However, his team has steered away from dealing in properties under $1 million. Many of these are blocks of small industrial units that sprang up over industrial areas from the mid-2010s, suited to tradies, wealthy people wanting to park their boat, or storage.

Many have not performed that well, Gentle says. “The smaller and cheaper industrial properties are, the more buying competition there is and the tenancy profile changes. A tradie will not want to sign up for a five to 15-year lease, such as a major corporate or big retailer will do.”

Changing Property Market

iFindProperty was approached by a developer three years ago to potentially market a block of small units, but Gentle says it was too difficult to make the figures work.

One aspect of the market that has recently struck him and his Wellington agent, Peter Ambrose, who has done all the commercial deals, is the number of commercial properties being sold with vacant possession.

“It seems the number is increasing, so either tenants are ending their leases and not renewing, or businesses are simply shutting down.

“Investors might be able to get a bargain if they can sign up a new tenant to go in as soon as they have bought the property, particularly if the tenant signs up for a five year-plus lease.”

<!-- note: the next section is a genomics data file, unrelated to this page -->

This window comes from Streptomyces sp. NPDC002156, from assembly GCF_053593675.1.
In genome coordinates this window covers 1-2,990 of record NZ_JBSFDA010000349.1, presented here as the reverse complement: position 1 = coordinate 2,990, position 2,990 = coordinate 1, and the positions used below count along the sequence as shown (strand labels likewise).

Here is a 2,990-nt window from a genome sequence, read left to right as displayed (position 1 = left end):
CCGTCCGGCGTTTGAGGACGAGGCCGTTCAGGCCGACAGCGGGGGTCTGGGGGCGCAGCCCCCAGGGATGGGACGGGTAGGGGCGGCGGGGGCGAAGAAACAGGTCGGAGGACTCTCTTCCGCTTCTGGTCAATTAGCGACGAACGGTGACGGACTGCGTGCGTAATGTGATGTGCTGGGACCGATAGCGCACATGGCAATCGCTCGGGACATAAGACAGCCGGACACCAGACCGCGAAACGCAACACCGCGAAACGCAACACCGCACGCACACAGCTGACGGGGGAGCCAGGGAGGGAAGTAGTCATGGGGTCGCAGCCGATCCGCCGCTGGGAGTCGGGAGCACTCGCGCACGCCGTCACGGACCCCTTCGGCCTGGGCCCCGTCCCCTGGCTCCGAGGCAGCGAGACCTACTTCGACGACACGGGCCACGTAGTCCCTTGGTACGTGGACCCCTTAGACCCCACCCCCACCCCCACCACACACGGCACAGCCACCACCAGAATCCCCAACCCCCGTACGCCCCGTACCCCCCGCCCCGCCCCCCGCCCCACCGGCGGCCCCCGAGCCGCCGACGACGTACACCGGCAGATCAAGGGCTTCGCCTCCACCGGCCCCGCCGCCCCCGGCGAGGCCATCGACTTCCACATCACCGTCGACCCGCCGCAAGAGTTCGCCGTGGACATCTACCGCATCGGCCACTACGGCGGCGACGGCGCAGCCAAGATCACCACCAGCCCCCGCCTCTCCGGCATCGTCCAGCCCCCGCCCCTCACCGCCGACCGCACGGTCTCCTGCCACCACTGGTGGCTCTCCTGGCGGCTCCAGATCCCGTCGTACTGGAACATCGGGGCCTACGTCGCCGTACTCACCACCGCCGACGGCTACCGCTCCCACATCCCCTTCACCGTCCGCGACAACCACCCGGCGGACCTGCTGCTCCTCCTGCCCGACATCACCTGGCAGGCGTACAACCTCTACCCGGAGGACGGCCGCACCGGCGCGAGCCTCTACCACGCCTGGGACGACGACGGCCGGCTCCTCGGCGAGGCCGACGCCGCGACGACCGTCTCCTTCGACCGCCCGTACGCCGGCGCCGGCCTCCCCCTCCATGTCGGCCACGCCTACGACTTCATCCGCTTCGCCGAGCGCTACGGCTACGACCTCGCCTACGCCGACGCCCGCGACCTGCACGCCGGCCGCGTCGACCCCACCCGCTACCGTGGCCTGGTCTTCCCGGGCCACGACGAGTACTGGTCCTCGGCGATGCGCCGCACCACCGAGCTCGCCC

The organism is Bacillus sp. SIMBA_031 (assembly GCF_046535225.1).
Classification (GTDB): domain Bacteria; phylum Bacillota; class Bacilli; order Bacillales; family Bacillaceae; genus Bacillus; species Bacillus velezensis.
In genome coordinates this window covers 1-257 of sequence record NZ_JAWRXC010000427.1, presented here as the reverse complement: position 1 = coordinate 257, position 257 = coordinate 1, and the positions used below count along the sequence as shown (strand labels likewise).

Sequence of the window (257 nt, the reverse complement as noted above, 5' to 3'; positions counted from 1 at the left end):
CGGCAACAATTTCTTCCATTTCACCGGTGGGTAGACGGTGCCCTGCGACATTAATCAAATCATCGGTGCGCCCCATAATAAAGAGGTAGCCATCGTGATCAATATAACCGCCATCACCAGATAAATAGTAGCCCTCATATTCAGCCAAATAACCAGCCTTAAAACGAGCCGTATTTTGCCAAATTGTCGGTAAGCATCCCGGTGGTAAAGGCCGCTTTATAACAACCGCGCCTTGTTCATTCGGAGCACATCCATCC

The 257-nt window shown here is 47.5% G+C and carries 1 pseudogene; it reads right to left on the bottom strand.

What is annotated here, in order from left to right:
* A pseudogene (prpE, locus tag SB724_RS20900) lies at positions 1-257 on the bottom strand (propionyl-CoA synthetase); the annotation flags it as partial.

His agency sold an industrial property in Auckland recently with two tenancies – one leased and the other vacant. The client was happy with the risk because he had a tenant he was confident would stay and the other he could lease. “He felt the risk was worth it as the value of the building is often tied to the lease as much as the bricks and mortar.”

Savills’ Callesen sees residential investing as only for capital growth and the switch to commercial is a substantial jump. For investors with a house sale and about $450,000 to $1 million cash, the traditional route has been investing in syndicates, listed and unlisted property funds. Not many can afford to buy a commercial/industrial property outright.

While syndicates have had a chequered history, Callesen says four out of five times the property market is either OK or good.

“This is one of the 20 per cent of times there is a bad market and some syndicates or unlisted funds have stopped distributions as high interest rates, lower property valuations and costs have caught up with them. It’s difficult for investors because the syndicates and funds are mainly illiquid and that is the risk when investing.”

He says if investors spread their risk over multiple tenants and multiple buildings in a conservative syndicate with no debt they would be doing reasonably well, and it is still a good way of staying in the property market when they get sick of dealing with unruly residential tenants and property maintenance.